Episode #505

Creating Standalone Feature Modules

Series: Modular Project Architecture

17 minutes
Published on September 24, 2021

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One big benefit of modularizing an application is working on features as modules. Let's re-create the welcome screen experience as a feature module using Swift Package Manager and Xcodegen.

One big benefit of modularizing an application is working on features as modules.

Let's re-create the welcome screen experience as a feature module.

We'll go to the Modules folder and create a new folder called WelcomeFeature.

We want to develop this as a Swift package, but we also want a standalone application that we can use as a test bed to do our work. This will allow us to build and run straight to the screen we are working in and simulate various environments or situations that may be difficult to do in normal use.

Let's start with our package:

swift package init --type=library

this will create the Package.swift file as well as Sources and Tests.

Next let's create an example project that uses this with Xcodegen.

vim project.yml
name: WelcomeFeature
  bundleIdPrefix: com.ficklebits.dinnertime
    path: .
    type: application
    platform: iOS
    deploymentTarget: 14.0
    sources: [ExampleApp]
      - package: WelcomeFeature

Now running xcodegen we can generate our project and open it.

Let's paste in the standard bare-bones content into AppDelegate.swift:

import UIKit

final class AppDelegate: NSObject, UIApplicationDelegate {
    var window: UIWindow?

    func application(_ application: UIApplication, didFinishLaunchingWithOptions launchOptions: [UIApplication.LaunchOptionsKey : Any]? = nil) -> Bool {

        window = UIWindow(frame: UIScreen.main.bounds)

        let vc = UIViewController()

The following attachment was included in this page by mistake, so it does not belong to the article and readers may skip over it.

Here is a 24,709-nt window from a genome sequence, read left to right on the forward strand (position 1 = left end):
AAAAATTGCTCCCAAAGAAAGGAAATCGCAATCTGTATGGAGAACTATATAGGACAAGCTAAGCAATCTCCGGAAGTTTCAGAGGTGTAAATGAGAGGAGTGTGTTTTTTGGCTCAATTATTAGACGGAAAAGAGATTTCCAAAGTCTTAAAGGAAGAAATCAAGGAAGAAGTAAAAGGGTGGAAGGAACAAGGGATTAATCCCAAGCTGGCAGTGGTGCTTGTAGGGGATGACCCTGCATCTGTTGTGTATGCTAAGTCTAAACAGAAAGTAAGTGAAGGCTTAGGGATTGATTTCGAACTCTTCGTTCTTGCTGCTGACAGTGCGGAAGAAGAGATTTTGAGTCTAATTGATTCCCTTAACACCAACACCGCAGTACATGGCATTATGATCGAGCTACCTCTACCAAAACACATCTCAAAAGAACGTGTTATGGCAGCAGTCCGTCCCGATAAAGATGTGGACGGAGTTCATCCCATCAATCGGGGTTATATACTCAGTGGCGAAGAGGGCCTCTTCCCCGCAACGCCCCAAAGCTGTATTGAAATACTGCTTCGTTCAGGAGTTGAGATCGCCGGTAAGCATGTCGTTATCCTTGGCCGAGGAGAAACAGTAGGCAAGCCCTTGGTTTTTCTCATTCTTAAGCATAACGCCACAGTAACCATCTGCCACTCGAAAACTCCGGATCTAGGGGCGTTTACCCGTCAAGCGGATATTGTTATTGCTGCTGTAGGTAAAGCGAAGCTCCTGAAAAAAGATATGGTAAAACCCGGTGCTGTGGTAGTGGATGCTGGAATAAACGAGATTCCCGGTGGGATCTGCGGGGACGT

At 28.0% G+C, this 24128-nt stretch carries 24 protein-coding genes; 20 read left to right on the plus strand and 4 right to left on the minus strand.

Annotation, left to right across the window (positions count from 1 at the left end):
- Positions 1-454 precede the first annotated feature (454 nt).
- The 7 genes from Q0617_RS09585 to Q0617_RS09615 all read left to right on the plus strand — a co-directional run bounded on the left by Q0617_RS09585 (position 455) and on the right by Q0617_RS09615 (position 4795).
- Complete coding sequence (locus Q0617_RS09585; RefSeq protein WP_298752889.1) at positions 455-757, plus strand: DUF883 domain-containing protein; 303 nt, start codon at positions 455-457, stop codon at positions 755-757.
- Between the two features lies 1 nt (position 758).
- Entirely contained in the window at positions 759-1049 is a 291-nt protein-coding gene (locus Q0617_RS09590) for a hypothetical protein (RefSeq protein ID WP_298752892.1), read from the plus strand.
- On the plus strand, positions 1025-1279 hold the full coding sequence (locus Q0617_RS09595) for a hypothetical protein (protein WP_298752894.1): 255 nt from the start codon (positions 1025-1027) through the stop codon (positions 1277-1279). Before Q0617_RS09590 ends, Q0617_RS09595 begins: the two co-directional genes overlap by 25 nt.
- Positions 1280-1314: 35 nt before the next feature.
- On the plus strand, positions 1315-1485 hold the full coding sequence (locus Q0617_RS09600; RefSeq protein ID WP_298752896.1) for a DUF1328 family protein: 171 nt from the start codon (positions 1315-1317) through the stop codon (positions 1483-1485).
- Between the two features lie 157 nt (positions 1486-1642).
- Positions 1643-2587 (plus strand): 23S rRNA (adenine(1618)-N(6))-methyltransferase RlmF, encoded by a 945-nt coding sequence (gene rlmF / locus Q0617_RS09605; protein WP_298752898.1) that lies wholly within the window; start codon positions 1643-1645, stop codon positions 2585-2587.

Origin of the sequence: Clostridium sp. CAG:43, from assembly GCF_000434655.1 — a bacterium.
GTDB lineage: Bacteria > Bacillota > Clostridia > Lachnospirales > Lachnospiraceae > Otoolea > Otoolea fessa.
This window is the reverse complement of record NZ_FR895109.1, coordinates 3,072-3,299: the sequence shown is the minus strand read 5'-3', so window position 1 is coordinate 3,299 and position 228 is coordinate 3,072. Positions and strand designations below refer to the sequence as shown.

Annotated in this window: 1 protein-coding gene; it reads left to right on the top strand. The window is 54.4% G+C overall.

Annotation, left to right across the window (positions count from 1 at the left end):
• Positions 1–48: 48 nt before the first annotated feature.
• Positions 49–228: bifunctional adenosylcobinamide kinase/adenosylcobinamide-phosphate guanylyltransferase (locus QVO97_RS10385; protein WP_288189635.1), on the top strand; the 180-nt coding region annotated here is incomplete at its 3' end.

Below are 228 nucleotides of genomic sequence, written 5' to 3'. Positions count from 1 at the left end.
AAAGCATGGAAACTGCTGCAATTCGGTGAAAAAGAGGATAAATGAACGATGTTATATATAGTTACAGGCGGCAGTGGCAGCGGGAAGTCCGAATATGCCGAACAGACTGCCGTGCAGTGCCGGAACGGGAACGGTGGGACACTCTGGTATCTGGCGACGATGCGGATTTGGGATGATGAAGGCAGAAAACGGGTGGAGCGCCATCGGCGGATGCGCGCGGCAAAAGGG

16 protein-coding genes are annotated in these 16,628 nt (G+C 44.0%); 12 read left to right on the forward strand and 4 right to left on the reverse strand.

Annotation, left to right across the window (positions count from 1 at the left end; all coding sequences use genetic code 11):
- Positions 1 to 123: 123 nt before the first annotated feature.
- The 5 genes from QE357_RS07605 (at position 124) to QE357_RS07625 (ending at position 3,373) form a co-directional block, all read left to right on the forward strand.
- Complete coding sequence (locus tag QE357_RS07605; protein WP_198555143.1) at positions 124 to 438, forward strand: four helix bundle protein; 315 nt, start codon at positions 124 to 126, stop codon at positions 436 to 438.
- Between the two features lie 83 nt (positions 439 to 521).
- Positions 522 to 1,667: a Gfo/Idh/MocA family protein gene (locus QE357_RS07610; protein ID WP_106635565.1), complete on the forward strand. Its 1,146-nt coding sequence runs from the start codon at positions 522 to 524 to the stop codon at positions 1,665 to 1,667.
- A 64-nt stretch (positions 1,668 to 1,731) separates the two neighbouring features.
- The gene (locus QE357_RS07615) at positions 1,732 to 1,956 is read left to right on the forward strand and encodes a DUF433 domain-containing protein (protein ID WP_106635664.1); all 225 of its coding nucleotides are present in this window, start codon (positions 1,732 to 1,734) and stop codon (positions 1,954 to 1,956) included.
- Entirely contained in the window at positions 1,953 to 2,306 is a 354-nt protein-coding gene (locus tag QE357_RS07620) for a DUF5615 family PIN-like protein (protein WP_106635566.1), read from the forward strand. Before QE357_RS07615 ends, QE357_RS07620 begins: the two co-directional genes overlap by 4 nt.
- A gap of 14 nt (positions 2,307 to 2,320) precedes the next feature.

vc.view.backgroundColor = .black        
        window?.rootViewController = vc

        return true

And if we run the app now we should see a black screen. Great.

Ignoring our Example in the Package

One issue we see is that our WelcomeFeature package contains the Example app's code. We don't want this.

While we can specify specific source folders to look for, one easy solution is to put a dummy Package.swift file in the ExampleApp folder, which is enough to tell Xcode not to display it:

import PackageDescription

// dummy package manifest to tell Xcode to ignore this folder
let package = Package(
  name: "example",
  products: [],
  targets: []

However this presents another problem... a Package.swift doesn't compile in an iOS project. Let's update our project.yml to ignore this file. Change the sources object to this:

  - path: ExampleApp
      - Package.swift

Now run xcodegen again and Xcode will no longer have this as a reference in the ExampleApp project.

We can now move on to building out our feature. In this case the feature depends on a Storyboard, so we'll copy that over. We'll also need to specify which bundle this storyboard comes from. When you're working with Swift packages, you have a handy Bundle.module that we can use just for this.

Lastly keep in mind that there is a bug in Xcode that means you may have trouble getting IBDesignables to work in linked packages.

This episode uses Xcodegen 2.24.0, Xcode 12.5.